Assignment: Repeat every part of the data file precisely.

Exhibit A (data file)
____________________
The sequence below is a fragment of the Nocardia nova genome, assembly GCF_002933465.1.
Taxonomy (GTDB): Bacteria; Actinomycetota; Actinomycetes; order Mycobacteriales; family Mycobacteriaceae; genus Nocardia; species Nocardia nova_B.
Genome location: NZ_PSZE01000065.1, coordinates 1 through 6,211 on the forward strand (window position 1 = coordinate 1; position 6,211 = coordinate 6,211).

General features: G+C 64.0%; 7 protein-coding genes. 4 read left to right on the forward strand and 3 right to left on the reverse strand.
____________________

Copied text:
The sequence below is a fragment of the Nocardia nova genome, assembly GCF_002933465.1.
Taxonomy (GTDB): Bacteria; Actinomycetota; Actinomycetes; order Mycobacteriales; family Mycobacteriaceae; genus Nocardia; species Nocardia nova_B.
Genome location: NZ_PSZE01000065.1, coordinates 1 through 6,211 on the forward strand (window position 1 = coordinate 1; position 6,211 = coordinate 6,211).

General features: G+C 64.0%; 7 protein-coding genes. 4 read left to right on the forward strand and 3 right to left on the reverse strand.